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Prision Break-Sara..The Real Story-why she was killed

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  • Prision Break-Sara..The Real Story-why she was killed

    Exclusive: The Real Story Behind That Prison Break Death

    Sarah Wayne Callies by Jeremy Cowart/FoxIf you're still in denial about the horrific turn of events on tonight's Prison Break, well, stop reading, 'cause a stone-cold reality check is coming your way: That was definitely Sara Tancredi's decapitated head staring up at Lincoln from that box. No ifs, ands or red herrings about it. Michael's long-suffering soul mate is dead and she ain't comin' back.

    Breathe in. Breathe out. Breathe in. Breathe out. And now prepare yourself for another sobering piece of news. Yes, my friends, it gets worse. The sad truth is, it didn't have to end this way. It wasn't supposed to end this way.

    As Prison Break executive producer Matt Olmstead explains in this exclusive interview, the violent nature of Sara's death was the culmination of long and fruitless negotiations between the show and new-mom Sarah Wayne Callies. It's enough to make your head spin. (Sorry. Poor taste.) Stick around after the Q&A for Callies' response. And then feel free to assign blame wherever you feel it's warranted.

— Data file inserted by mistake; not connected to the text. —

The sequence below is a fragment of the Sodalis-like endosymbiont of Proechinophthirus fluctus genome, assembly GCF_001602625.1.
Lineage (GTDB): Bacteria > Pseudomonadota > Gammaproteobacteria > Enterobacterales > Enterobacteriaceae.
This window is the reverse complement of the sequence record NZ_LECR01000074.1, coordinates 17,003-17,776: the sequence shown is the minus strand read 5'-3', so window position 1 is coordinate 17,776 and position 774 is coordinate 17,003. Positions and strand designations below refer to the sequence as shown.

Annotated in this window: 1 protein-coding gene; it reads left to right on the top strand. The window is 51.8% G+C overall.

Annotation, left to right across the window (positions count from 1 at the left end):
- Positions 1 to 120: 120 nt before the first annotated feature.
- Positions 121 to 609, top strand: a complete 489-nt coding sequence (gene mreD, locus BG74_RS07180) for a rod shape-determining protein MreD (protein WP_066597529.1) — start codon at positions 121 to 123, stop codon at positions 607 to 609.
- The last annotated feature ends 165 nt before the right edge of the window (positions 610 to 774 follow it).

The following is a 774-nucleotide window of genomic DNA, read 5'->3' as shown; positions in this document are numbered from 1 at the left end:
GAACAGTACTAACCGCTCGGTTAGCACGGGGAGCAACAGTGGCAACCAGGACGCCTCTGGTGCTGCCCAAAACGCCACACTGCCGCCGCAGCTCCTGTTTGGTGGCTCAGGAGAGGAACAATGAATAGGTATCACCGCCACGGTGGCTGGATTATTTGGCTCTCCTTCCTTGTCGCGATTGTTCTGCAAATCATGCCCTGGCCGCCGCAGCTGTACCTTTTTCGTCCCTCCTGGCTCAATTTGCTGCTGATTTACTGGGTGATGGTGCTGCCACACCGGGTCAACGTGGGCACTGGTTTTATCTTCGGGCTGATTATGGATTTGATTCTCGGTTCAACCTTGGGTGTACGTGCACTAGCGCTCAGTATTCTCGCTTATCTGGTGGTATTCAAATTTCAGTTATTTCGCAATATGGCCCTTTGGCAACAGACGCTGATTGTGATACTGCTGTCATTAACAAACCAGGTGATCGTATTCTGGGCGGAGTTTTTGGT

Last January, after it was announced that Sarah was pregnant, your colleague, Paul Scheuring, assured fans that he had no intention of killing off her character. What changed?
    Matt Olmstead: What changed is that our initial pitch to the network was [rejected], so we had to go back to the drawing board. I remember we were sitting in the room thinking, "How do we unlock Season 3, motivation-wise?" Since we're not a procedural, we have to keep everyone moving forward. We have to evolve. And given what Michael's been through, how do you keep him going? And then it was tossed out, "What happens if Sara gets killed as an extension of what we already had planned for Season 3?" We knew that would work. But clearly it was a big conversation. And when we pitched the network, they wanted to know if there was any way we could avoid that, because everyone loved Sarah's work. But in order to make the season work, we really didn't have any other motivation for Michael. We determined that this was the right thing to do in order to really jolt the series.

    Did you ever stop to consider that this might be a slap in the face to fans who had invested two years in the Michael-Sara relationship?